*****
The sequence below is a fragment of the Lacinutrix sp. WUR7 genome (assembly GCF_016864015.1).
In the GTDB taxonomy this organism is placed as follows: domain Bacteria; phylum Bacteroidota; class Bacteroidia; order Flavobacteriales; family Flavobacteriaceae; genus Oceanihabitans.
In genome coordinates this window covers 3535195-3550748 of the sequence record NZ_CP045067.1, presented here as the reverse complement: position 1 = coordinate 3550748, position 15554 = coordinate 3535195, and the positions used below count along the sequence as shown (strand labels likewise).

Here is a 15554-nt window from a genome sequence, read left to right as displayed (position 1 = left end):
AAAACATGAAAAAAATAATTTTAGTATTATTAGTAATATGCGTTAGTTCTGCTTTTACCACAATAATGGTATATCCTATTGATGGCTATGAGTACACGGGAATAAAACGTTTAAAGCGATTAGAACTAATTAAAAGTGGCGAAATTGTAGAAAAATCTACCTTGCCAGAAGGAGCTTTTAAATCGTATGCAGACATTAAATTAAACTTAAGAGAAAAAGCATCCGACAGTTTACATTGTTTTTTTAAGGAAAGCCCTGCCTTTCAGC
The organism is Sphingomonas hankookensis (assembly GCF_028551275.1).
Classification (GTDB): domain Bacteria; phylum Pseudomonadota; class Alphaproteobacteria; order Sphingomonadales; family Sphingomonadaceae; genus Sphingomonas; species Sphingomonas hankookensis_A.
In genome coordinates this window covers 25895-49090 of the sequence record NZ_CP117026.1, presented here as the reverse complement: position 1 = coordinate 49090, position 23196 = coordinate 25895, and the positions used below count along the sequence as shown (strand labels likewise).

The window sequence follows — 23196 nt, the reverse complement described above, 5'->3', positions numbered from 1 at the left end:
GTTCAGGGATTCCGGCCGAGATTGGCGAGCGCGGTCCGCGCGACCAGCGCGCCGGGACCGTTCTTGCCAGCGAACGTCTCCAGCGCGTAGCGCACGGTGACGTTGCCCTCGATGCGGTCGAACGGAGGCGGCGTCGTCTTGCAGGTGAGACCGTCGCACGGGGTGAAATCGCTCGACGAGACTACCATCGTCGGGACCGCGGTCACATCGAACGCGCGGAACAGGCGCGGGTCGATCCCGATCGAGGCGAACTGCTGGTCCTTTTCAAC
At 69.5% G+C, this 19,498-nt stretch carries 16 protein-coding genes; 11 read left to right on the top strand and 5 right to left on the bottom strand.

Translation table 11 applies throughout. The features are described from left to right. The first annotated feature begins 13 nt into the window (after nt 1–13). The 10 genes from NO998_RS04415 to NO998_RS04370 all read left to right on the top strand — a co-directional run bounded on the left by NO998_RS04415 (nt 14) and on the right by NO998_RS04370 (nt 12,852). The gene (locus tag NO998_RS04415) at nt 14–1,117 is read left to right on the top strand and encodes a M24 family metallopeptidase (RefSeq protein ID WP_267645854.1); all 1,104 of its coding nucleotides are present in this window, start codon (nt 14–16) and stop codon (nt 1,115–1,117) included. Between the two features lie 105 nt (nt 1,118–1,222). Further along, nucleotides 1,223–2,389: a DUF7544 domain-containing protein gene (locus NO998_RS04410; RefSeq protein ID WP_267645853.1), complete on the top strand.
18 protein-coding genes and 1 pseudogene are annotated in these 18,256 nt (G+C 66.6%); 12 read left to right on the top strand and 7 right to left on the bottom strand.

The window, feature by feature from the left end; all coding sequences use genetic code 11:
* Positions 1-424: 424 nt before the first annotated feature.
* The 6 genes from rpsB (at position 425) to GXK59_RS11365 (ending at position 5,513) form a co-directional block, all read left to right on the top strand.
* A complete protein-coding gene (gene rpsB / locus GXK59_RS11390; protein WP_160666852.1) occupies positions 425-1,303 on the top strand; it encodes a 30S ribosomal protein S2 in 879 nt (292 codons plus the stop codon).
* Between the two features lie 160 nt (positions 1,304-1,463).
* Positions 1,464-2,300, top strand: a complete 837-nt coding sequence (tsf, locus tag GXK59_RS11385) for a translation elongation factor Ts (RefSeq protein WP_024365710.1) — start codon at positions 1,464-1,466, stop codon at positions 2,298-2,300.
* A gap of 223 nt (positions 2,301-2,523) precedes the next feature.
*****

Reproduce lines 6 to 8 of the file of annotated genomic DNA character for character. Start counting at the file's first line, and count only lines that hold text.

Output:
The organism is Sphingomonas hankookensis (assembly GCF_028551275.1).
Classification (GTDB): domain Bacteria; phylum Pseudomonadota; class Alphaproteobacteria; order Sphingomonadales; family Sphingomonadaceae; genus Sphingomonas; species Sphingomonas hankookensis_A.
In genome coordinates this window covers 25895-49090 of the sequence record NZ_CP117026.1, presented here as the reverse complement: position 1 = coordinate 49090, position 23196 = coordinate 25895, and the positions used below count along the sequence as shown (strand labels likewise).